COLUMBUS - The dam that Senate Republicans had erected in that chamber against a vote on slot machines appeared to develop a small leak Wednesday.
Senate President Bill Harris (R., Ashland) agreed to hold public hearings beginning Thursday on Gov Ted Strickland's proposal to bring slot machines to Toledo's Raceway Park and six other horse-racing tracks to prevent even deeper budget cuts.
"I continue to believe that the voters of Ohio should have the say,'' said Senate President Bill Harris (R., Ashland). "The governor demands that legislators vote to allow him to expand gambling. How can the Governor expect anyone to support him if we don't even know what his plan actually is?''
Sen. Mark Wagoner (R., Ottawa Hills) will chair the five-member special task force. It remains to be seen how far the hearings would go considering that even Mr. Strickland has said many of the details on exactly how the plan would operate have yet to be worked out.
The slots issue is largely the last unresolved hurdle of budget negotiations which have already carried beyond Tuesday's end of the fiscal year. The House was poised Wednesday to pass a second, week-long interim budget to allow state government to make its payroll and debt payments through July 14 while talks continue.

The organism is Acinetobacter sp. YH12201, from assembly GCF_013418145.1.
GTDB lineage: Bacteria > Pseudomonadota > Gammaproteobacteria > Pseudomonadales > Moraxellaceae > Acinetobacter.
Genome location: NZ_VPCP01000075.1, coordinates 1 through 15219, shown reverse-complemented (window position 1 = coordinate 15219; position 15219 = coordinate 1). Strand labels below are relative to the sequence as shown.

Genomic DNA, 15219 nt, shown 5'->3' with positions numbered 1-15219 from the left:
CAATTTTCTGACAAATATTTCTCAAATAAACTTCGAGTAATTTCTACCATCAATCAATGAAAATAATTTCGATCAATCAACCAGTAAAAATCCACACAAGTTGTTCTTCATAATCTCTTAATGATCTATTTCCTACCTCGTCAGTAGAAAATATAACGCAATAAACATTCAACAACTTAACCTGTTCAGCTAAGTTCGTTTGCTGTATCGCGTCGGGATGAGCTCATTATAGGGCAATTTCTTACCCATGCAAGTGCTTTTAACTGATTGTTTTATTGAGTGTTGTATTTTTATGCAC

Mr. Harris said he wants to know how the governor concluded that up to 12,200 slot machines at the racetracks would generate $933 million in profits and licensing fees over the next two years and whether the state could see more money if it sought competitive bids for the licenses rather than give the racetracks a monopoly.
"Still missing from this debate are the details," Mr. Harris said. "Up until 11 days ago, the governor and I shared the same concerns about expanded gambling in Ohio.''
Mr. Strickland, a Democrat, reversed his long-held position that slot machines were not a good idea for Ohio and ultimately presented his own plan as a way to reducing what could have been $3.2 billion in budget cuts to $2.4 billion.
"I've done it because we have the most serious budget circumstances in 70 or more years. I think that's relevant,'' he said Monday. "I've put forward a framework to cut billions of dollars out of state services.
"So I was faced with certain options-additional cuts, which I think would be intolerable; raising taxes, which I have said would be unwise for our state and could make our recession deeper and last longer, or the video lottery terminal proposal,'' Mr. Strickland said.
Absent a ballot vote, Mr. Harris has challenged the governor to implement his slots proposal as an extension of the Ohio Lottery via executive order just as he did last year when he introduced electronic Keno to bars and restaurants.